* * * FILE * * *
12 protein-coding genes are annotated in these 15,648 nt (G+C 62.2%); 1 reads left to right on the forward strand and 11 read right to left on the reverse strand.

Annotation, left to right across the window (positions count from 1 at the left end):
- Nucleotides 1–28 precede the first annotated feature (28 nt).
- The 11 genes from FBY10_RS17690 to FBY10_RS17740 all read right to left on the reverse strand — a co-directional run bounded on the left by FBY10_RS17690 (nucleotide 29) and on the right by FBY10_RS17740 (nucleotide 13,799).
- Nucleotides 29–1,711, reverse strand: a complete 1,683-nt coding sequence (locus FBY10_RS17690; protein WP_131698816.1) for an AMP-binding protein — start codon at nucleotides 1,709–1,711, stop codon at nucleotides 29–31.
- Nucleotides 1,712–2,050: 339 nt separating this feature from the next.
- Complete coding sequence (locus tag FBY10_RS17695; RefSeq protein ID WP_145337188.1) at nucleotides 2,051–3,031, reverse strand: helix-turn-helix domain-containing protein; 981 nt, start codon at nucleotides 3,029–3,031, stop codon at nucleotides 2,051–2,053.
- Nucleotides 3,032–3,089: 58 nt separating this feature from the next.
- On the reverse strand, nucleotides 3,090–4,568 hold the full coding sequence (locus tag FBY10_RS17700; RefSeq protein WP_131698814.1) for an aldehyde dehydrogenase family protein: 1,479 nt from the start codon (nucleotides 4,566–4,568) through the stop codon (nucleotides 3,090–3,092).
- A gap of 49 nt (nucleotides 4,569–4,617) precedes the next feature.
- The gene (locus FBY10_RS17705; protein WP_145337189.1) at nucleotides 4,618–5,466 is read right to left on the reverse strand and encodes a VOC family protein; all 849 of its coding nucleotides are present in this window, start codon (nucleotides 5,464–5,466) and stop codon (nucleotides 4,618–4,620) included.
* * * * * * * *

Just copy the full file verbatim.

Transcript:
12 protein-coding genes are annotated in these 15,648 nt (G+C 62.2%); 1 reads left to right on the forward strand and 11 read right to left on the reverse strand.

Annotation, left to right across the window (positions count from 1 at the left end):
- Nucleotides 1–28 precede the first annotated feature (28 nt).
- The 11 genes from FBY10_RS17690 to FBY10_RS17740 all read right to left on the reverse strand — a co-directional run bounded on the left by FBY10_RS17690 (nucleotide 29) and on the right by FBY10_RS17740 (nucleotide 13,799).
- Nucleotides 29–1,711, reverse strand: a complete 1,683-nt coding sequence (locus FBY10_RS17690; protein WP_131698816.1) for an AMP-binding protein — start codon at nucleotides 1,709–1,711, stop codon at nucleotides 29–31.
- Nucleotides 1,712–2,050: 339 nt separating this feature from the next.
- Complete coding sequence (locus tag FBY10_RS17695; RefSeq protein ID WP_145337188.1) at nucleotides 2,051–3,031, reverse strand: helix-turn-helix domain-containing protein; 981 nt, start codon at nucleotides 3,029–3,031, stop codon at nucleotides 2,051–2,053.
- Nucleotides 3,032–3,089: 58 nt separating this feature from the next.
- On the reverse strand, nucleotides 3,090–4,568 hold the full coding sequence (locus tag FBY10_RS17700; RefSeq protein WP_131698814.1) for an aldehyde dehydrogenase family protein: 1,479 nt from the start codon (nucleotides 4,566–4,568) through the stop codon (nucleotides 3,090–3,092).
- A gap of 49 nt (nucleotides 4,569–4,617) precedes the next feature.
- The gene (locus FBY10_RS17705; protein WP_145337189.1) at nucleotides 4,618–5,466 is read right to left on the reverse strand and encodes a VOC family protein; all 849 of its coding nucleotides are present in this window, start codon (nucleotides 5,464–5,466) and stop codon (nucleotides 4,618–4,620) included.